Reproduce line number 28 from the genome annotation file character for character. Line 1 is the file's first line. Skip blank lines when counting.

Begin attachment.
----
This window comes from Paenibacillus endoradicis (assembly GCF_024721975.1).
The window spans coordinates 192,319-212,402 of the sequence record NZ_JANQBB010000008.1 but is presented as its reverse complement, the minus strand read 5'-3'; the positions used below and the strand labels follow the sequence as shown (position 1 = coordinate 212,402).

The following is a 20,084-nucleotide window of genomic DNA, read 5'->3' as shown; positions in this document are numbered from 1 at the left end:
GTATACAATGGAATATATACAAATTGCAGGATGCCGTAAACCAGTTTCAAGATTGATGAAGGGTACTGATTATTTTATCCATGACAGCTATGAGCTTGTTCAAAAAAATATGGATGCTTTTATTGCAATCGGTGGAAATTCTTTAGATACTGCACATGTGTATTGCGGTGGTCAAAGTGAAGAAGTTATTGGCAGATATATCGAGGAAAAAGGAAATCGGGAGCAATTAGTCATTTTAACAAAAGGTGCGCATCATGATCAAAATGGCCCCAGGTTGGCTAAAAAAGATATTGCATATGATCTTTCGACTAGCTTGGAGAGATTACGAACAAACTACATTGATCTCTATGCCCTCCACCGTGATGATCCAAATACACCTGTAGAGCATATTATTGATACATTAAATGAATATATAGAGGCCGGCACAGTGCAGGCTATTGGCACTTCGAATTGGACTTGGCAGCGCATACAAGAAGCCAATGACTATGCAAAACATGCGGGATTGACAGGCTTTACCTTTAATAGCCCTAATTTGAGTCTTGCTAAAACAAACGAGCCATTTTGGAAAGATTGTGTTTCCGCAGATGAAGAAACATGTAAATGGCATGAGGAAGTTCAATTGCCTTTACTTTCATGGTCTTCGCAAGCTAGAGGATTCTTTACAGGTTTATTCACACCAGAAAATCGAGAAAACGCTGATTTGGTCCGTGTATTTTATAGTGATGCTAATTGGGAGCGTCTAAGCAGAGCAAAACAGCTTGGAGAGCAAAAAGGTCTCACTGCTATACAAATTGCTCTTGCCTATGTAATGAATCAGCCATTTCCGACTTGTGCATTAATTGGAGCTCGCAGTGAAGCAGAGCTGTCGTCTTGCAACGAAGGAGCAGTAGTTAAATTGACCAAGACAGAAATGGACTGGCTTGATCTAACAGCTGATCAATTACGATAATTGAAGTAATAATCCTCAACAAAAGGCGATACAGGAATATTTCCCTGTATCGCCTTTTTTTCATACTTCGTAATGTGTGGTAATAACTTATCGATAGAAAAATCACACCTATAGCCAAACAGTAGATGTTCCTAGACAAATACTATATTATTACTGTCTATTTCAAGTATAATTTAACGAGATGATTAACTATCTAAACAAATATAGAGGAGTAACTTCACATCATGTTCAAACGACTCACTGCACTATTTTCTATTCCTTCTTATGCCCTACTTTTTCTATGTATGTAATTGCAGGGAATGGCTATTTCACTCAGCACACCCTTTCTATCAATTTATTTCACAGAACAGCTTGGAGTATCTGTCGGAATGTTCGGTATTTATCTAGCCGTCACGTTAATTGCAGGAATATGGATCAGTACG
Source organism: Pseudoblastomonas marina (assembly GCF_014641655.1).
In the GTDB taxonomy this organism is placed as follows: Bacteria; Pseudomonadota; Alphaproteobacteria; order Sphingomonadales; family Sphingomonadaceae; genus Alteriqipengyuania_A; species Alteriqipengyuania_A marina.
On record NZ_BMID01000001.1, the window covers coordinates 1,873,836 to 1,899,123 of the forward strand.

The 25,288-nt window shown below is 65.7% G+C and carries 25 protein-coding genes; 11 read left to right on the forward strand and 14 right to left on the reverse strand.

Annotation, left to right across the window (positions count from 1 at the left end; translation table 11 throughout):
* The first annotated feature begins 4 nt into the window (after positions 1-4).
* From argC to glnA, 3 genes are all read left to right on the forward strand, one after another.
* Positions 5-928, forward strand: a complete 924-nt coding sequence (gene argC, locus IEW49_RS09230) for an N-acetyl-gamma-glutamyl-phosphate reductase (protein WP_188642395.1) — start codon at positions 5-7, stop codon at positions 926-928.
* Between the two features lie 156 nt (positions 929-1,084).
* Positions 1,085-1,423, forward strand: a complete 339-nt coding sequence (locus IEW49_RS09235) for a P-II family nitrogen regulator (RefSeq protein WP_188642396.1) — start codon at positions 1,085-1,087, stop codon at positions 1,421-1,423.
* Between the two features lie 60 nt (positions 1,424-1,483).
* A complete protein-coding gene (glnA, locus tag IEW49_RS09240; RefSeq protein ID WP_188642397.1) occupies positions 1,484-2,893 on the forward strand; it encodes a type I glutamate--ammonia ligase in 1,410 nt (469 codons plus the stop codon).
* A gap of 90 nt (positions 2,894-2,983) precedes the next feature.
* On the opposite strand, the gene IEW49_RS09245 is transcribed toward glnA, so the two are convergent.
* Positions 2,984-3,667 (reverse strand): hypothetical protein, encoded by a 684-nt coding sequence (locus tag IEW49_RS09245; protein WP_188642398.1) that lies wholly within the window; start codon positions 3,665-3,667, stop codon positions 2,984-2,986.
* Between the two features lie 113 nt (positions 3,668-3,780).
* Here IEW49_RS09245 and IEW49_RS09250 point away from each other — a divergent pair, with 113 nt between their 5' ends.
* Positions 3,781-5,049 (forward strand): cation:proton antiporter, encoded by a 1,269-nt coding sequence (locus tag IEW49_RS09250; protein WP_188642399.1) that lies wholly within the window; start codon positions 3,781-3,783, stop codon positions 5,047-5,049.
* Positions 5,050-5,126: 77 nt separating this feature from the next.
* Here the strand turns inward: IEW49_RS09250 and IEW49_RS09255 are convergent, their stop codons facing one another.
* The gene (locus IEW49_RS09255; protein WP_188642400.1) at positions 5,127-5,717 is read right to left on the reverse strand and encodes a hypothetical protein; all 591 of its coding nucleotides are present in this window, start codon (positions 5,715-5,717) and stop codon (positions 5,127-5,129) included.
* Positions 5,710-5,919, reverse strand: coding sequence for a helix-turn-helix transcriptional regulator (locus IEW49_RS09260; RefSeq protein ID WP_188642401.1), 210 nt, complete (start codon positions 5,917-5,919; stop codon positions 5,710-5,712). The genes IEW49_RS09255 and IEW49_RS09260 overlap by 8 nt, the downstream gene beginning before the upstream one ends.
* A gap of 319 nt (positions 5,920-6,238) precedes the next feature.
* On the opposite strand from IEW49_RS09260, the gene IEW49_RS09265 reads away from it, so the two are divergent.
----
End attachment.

* On the opposite strand from IEW49_RS09260, the gene IEW49_RS09265 reads away from it, so the two are divergent.